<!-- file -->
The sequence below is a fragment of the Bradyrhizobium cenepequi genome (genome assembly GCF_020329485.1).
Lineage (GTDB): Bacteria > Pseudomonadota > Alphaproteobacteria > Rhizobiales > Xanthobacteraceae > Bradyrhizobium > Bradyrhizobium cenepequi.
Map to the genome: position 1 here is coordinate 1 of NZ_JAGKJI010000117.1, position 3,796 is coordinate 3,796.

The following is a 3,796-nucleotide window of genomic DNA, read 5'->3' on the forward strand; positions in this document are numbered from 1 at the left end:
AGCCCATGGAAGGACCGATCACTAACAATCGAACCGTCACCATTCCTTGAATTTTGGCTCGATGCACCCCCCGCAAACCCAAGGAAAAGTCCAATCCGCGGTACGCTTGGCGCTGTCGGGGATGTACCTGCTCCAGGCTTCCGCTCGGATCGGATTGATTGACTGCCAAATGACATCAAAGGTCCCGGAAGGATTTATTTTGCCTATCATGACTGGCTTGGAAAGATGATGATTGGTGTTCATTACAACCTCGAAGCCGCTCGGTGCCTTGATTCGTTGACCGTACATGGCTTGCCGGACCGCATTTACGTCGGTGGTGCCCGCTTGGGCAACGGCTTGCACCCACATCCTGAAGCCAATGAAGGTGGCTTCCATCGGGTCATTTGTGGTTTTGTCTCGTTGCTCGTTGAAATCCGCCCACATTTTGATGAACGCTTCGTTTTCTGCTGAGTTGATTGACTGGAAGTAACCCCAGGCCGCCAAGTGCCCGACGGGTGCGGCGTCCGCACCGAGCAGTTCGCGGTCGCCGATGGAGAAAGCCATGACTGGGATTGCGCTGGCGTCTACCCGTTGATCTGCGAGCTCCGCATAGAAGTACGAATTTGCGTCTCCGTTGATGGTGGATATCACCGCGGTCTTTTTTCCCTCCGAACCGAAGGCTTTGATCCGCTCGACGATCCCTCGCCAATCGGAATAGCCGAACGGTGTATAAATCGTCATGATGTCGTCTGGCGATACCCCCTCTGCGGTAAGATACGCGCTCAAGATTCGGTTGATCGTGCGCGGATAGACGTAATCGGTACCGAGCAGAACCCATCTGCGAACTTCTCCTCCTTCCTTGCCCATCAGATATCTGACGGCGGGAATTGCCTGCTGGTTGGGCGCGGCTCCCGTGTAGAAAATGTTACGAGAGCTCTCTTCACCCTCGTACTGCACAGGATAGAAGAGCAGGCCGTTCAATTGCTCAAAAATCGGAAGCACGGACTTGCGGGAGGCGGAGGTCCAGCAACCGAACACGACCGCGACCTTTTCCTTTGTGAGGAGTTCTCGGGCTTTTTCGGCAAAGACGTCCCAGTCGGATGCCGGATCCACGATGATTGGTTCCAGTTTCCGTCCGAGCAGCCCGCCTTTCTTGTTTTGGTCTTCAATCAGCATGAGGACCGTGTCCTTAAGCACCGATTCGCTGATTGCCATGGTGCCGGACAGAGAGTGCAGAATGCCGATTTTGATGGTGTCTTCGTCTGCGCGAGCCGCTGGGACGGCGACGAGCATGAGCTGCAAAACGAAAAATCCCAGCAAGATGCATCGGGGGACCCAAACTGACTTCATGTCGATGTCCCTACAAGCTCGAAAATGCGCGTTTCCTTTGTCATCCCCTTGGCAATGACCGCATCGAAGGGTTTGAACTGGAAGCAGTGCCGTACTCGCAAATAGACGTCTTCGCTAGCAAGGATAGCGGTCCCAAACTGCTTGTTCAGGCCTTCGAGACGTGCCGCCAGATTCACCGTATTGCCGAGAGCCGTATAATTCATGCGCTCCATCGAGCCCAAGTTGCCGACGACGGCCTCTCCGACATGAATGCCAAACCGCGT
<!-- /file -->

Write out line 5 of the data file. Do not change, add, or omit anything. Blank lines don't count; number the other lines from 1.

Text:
AGCCCATGGAAGGACCGATCACTAACAATCGAACCGTCACCATTCCTTGAATTTTGGCTCGATGCACCCCCCGCAAACCCAAGGAAAAGTCCAATCCGCGGTACGCTTGGCGCTGTCGGGGATGTACCTGCTCCAGGCTTCCGCTCGGATCGGATTGATTGACTGCCAAATGACATCAAAGGTCCCGGAAGGATTTATTTTGCCTATCATGACTGGCTTGGAAAGATGATGATTGGTGTTCATTACAACCTCGAAGCCGCTCGGTGCCTTGATTCGTTGACCGTACATGGCTTGCCGGACCGCATTTACGTCGGTGGTGCCCGCTTGGGCAACGGCTTGCACCCACATCCTGAAGCCAATGAAGGTGGCTTCCATCGGGTCATTTGTGGTTTTGTCTCGTTGCTCGTTGAAATCCGCCCACATTTTGATGAACGCTTCGTTTTCTGCTGAGTTGATTGACTGGAAGTAACCCCAGGCCGCCAAGTGCCCGACGGGTGCGGCGTCCGCACCGAGCAGTTCGCGGTCGCCGATGGAGAAAGCCATGACTGGGATTGCGCTGGCGTCTACCCGTTGATCTGCGAGCTCCGCATAGAAGTACGAATTTGCGTCTCCGTTGATGGTGGATATCACCGCGGTCTTTTTTCCCTCCGAACCGAAGGCTTTGATCCGCTCGACGATCCCTCGCCAATCGGAATAGCCGAACGGTGTATAAATCGTCATGATGTCGTCTGGCGATACCCCCTCTGCGGTAAGATACGCGCTCAAGATTCGGTTGATCGTGCGCGGATAGACGTAATCGGTACCGAGCAGAACCCATCTGCGAACTTCTCCTCCTTCCTTGCCCATCAGATATCTGACGGCGGGAATTGCCTGCTGGTTGGGCGCGGCTCCCGTGTAGAAAATGTTACGAGAGCTCTCTTCACCCTCGTACTGCACAGGATAGAAGAGCAGGCCGTTCAATTGCTCAAAAATCGGAAGCACGGACTTGCGGGAGGCGGAGGTCCAGCAACCGAACACGACCGCGACCTTTTCCTTTGTGAGGAGTTCTCGGGCTTTTTCGGCAAAGACGTCCCAGTCGGATGCCGGATCCACGATGATTGGTTCCAGTTTCCGTCCGAGCAGCCCGCCTTTCTTGTTTTGGTCTTCAATCAGCATGAGGACCGTGTCCTTAAGCACCGATTCGCTGATTGCCATGGTGCCGGACAGAGAGTGCAGAATGCCGATTTTGATGGTGTCTTCGTCTGCGCGAGCCGCTGGGACGGCGACGAGCATGAGCTGCAAAACGAAAAATCCCAGCAAGATGCATCGGGGGACCCAAACTGACTTCATGTCGATGTCCCTACAAGCTCGAAAATGCGCGTTTCCTTTGTCATCCCCTTGGCAATGACCGCATCGAAGGGTTTGAACTGGAAGCAGTGCCGTACTCGCAAATAGACGTCTTCGCTAGCAAGGATAGCGGTCCCAAACTGCTTGTTCAGGCCTTCGAGACGTGCCGCCAGATTCACCGTATTGCCGAGAGCCGTATAATTCATGCGCTCCATCGAGCCCAAGTTGCCGACGACGGCCTCTCCGACATGAATGCCAAACCGCGT